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Shoulder crook (yo domolo)

c. 1935
Overall: 62.3 cm (24 1/2 in.)
This artwork is known to be under copyright.

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The yo domolo is a ceremonial version of the everyday L-shaped staff (domolo) that a Dogon man carries.


This crook (yo domolo) commemorates a divine theft: a protohuman called a Nommo stole embers with a similar crook, bringing fire and ironworking to earth. Using yo domolo, the Yona society (“ritual thieves”) reenacts this event following members’ deaths. Blacksmithing and fire are central to Dogon life; blacksmiths also carve. Each yo domolo they make links to a specific clan and can be visually interpreted several ways. This crook’s open “mouth” shows where the Nommo held the stolen embers, while its length echoes their earthbound journey down a rainbow. The zig-zags may be the expanding universe, thieving snakes, or even the keys robbers use.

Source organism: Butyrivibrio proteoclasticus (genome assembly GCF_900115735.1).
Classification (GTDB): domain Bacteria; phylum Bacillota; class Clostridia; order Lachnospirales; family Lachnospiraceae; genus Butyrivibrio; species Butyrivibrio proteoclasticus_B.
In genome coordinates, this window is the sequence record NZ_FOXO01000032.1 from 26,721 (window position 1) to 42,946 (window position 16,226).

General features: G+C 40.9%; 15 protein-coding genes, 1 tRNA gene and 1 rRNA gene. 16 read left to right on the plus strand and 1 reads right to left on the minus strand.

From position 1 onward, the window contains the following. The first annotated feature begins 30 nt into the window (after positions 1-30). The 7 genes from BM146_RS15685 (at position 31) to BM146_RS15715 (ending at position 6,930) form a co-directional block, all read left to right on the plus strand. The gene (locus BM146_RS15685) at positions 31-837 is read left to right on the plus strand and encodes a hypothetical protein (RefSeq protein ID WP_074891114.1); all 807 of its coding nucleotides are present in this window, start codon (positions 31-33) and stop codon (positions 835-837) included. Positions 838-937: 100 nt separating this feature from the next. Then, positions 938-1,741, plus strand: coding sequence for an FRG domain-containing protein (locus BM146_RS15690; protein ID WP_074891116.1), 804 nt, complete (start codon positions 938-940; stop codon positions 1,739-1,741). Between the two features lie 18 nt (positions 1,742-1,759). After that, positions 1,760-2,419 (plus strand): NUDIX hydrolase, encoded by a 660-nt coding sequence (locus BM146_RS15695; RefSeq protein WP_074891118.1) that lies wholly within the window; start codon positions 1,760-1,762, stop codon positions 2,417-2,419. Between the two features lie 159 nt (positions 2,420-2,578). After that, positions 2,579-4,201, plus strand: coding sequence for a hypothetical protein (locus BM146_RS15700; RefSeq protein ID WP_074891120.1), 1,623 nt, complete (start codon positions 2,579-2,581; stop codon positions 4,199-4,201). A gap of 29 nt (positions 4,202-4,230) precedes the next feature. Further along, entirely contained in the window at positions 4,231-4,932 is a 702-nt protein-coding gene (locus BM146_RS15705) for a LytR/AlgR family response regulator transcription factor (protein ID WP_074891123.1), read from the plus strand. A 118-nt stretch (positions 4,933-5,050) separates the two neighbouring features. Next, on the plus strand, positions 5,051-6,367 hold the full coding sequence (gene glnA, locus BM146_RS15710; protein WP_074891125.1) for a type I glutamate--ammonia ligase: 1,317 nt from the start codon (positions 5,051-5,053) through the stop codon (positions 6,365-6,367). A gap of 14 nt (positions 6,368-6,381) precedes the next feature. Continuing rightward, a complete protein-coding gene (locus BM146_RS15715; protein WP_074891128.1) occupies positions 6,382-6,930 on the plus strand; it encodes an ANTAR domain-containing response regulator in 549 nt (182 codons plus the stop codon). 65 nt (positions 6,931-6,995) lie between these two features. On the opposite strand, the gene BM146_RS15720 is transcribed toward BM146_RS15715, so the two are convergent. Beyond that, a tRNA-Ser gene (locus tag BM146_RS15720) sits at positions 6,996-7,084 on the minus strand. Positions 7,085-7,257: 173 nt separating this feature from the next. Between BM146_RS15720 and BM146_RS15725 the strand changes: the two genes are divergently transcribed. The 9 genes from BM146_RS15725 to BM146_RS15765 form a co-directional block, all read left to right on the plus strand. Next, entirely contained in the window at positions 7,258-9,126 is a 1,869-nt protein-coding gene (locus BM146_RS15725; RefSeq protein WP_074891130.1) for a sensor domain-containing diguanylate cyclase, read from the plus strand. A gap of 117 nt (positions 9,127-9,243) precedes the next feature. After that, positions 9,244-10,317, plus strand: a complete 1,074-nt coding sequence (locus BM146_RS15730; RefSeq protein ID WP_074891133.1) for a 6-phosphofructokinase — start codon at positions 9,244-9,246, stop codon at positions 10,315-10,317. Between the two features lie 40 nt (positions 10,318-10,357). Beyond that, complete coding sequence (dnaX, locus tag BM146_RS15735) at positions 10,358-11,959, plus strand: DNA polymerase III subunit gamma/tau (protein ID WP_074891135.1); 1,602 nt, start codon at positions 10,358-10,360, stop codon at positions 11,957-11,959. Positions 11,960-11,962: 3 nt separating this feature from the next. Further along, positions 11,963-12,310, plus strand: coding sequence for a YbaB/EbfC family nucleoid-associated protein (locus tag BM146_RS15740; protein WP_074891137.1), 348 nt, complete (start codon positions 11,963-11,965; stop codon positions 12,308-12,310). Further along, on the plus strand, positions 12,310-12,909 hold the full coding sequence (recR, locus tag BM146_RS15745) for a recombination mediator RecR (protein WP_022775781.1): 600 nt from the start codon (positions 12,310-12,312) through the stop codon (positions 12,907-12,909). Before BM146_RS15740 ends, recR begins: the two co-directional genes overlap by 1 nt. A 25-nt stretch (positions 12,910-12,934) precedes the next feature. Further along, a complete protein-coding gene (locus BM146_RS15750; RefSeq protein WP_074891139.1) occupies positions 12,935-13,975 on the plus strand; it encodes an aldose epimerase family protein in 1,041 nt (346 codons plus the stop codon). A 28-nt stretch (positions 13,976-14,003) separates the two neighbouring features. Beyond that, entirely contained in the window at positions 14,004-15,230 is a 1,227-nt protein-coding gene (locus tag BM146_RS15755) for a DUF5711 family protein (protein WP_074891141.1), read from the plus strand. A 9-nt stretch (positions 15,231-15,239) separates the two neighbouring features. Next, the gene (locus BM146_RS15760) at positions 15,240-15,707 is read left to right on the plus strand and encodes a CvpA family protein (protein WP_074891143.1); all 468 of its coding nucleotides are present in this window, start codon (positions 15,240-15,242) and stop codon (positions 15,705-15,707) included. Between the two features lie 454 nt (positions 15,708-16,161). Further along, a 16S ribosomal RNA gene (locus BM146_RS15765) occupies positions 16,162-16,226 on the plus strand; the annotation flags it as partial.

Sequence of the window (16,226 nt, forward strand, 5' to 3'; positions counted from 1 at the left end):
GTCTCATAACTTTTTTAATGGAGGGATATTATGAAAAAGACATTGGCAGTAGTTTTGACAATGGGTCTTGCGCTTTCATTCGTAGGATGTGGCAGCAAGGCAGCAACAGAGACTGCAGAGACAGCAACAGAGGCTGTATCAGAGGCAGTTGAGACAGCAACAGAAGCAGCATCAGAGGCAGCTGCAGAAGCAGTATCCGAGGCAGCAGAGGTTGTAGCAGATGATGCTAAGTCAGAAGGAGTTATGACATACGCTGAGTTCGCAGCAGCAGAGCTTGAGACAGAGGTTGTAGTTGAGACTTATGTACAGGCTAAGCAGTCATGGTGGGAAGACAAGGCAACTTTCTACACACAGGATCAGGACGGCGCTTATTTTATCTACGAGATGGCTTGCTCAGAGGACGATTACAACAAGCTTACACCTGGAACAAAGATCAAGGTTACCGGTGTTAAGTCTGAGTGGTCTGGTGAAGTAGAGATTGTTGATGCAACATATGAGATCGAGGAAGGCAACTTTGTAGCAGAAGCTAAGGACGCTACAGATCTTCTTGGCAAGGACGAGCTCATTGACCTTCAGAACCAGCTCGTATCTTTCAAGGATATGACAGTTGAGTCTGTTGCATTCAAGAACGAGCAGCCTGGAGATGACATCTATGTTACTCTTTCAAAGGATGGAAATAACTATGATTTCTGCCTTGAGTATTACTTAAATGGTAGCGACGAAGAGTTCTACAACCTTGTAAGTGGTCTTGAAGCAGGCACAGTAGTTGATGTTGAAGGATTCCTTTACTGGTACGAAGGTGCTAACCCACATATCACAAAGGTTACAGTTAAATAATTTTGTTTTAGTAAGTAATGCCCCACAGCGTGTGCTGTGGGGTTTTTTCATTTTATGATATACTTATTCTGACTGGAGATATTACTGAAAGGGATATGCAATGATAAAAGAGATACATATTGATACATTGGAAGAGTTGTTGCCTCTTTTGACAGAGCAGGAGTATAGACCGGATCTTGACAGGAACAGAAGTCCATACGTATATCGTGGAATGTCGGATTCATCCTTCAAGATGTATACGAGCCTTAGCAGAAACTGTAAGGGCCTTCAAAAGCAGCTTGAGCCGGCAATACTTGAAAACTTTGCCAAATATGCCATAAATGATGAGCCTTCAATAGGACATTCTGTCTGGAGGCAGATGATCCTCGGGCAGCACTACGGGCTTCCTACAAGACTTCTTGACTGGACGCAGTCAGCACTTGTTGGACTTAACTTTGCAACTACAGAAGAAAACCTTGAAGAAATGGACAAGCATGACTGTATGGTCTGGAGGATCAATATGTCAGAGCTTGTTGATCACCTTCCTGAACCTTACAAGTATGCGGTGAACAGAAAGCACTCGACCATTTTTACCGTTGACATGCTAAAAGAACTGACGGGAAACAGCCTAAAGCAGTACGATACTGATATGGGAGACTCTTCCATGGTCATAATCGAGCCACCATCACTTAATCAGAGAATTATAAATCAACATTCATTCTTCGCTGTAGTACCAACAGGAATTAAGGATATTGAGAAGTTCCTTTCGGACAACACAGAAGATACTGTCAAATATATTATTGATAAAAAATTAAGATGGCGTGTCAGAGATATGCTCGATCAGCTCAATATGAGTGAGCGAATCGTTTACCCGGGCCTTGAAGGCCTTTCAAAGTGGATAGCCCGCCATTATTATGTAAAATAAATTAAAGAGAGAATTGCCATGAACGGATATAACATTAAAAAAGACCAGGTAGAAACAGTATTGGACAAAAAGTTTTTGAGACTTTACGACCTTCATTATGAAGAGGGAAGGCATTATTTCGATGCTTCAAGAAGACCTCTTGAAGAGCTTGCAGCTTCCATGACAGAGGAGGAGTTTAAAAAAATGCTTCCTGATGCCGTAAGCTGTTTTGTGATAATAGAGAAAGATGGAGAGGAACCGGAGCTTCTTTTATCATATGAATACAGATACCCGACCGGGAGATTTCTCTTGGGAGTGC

Shoulder crook (yo domolo)

Shoulder crook (yo domolo)

c. 1935

Africa, West Africa, Mali, Dogon-style blacksmith-carver

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